• Experiencing the profound pain associated with the loss (of a loved one, pet, etc.).
• Accepting that the loss is permanent (as mentioned, this varies according to the developmental stage of the child).
• Reminiscing about the lost loved one and accepting that the loved one was a complete person - with good and bad bits.
• Changing the nature of the relationship from "one of interaction to one of memory".
• Including important parts of the lost loved one into the child's own self-concept or self-identity.
• Making a commitment to forming and maintaining new relationships.
It's very difficult to describe "normal" behavioural and emotional changes that accompany loss experiences for children. As with adults, some children will become quiet and reflective, and others angry and defiant. Grief can have a profound impact on even very young children, and it should not be assumed that quiet children are necessarily coping better than outgoing children.
Talking to children about grief and loss
Every year of your child's life that passes gives you another year's experience of talking to children. But conversations about the nutritional value of broccoli ("But it's really goooood for you…") and the importance of toilet-training do little to prepare parents for tackling the big topics. Unfortunately, we know that issues like divorce, re-partnering and death are common in New Zealand households. Even if these issues don't personally affect you or your children, newspaper pictures, the TV, and other children can plant seeds that can lead to you needing to tackle some tricky topics. Here are some simple principles that can help.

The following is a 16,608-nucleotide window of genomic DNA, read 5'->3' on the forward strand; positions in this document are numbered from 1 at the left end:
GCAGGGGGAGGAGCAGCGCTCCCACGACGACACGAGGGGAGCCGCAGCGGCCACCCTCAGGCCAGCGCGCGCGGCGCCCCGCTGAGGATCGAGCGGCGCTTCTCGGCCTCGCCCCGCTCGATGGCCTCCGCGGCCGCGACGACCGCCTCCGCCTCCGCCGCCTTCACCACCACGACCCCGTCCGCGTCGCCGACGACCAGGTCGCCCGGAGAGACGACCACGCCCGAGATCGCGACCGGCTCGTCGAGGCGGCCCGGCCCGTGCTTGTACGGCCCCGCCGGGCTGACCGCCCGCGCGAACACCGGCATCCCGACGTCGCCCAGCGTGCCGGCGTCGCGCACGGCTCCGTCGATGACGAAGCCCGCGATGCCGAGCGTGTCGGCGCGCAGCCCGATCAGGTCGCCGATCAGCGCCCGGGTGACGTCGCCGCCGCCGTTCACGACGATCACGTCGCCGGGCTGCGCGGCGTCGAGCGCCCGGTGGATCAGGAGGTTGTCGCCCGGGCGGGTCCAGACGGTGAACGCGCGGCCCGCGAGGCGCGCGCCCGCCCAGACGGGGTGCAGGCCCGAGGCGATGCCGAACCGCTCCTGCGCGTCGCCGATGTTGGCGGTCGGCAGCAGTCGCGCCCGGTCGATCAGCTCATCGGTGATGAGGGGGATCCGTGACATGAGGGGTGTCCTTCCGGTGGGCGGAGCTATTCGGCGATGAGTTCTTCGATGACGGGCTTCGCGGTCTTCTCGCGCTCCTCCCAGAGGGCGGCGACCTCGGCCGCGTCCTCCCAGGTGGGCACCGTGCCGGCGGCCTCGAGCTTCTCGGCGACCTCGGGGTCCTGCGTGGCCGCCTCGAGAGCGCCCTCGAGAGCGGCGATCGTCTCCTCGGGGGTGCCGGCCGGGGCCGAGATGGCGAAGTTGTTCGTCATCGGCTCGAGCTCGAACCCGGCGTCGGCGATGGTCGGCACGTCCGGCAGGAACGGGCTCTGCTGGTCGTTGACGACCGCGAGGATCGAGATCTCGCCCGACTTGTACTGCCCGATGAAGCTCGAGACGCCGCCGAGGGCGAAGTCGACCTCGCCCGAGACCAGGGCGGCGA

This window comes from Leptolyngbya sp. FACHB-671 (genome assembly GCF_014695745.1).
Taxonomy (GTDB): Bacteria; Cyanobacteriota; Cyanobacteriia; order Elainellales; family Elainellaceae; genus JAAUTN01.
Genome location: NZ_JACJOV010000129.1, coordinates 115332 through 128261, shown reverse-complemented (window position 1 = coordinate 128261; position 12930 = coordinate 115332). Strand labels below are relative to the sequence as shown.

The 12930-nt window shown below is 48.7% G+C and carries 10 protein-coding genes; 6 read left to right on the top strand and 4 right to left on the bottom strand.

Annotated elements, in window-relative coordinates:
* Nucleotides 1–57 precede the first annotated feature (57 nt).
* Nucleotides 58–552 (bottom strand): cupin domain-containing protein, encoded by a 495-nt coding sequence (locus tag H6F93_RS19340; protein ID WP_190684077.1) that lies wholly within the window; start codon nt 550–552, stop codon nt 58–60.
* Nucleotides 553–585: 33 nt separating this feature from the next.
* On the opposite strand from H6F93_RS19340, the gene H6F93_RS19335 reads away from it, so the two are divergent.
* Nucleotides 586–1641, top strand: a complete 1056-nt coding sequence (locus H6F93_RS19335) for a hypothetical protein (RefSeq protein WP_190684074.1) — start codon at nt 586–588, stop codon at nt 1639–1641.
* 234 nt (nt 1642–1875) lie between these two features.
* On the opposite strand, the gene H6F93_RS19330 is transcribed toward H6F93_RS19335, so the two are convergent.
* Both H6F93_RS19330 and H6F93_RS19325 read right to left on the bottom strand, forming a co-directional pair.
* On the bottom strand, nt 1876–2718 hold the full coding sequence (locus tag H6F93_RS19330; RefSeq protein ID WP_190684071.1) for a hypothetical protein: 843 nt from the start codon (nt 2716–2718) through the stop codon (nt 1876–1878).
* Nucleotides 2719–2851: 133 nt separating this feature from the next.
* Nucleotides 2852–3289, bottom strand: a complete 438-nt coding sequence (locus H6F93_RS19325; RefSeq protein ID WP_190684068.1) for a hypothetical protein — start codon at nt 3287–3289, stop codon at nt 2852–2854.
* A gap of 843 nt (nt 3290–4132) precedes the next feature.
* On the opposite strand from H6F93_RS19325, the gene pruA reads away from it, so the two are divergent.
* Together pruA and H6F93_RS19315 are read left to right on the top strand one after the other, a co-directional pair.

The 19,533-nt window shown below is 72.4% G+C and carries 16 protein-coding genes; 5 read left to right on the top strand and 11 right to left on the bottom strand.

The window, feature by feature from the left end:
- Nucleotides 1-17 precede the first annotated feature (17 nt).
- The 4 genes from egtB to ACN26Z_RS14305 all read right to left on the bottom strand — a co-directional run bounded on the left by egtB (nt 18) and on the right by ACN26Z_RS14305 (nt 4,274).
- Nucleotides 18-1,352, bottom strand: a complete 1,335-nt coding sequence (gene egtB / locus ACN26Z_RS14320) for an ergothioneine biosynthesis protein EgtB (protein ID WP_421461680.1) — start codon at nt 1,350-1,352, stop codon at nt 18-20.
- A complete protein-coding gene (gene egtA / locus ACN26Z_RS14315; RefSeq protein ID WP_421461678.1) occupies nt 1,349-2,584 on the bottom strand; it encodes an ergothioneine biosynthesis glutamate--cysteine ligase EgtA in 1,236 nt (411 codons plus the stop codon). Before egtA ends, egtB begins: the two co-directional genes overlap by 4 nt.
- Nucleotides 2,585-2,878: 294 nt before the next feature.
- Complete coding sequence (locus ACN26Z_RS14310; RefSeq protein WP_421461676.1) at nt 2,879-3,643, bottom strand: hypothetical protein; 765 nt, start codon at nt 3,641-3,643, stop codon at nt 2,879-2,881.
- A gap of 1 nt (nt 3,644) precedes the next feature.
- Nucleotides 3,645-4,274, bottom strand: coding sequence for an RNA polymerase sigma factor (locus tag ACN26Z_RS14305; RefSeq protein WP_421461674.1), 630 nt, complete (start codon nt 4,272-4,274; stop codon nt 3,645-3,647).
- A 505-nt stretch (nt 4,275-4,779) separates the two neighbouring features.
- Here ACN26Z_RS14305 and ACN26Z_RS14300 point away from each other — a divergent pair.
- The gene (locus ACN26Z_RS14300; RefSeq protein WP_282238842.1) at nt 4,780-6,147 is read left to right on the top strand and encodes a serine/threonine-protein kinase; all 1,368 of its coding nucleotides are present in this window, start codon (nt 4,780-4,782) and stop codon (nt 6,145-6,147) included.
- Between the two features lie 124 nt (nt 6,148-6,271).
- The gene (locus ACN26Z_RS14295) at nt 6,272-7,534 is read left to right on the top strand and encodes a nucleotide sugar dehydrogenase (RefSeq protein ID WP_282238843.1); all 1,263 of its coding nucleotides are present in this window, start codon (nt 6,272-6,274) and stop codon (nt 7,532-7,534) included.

Children need to feel emotionally (and physically) contained. If they see that you are overwhelmed by what's happened, they'll either talk to someone else, or not talk at all. Stay calm, and save the "Oh my goodness!" for the debrief with another adult later. If it's too late, and your child has already picked up that you're horrified or upset, it's usually helpful to be honest: "Mummy's feeling really sad about Granny dying, so that's why I'm crying. When people die, it's normal to feel sad and to cry for a while, then people usually feel a bit better."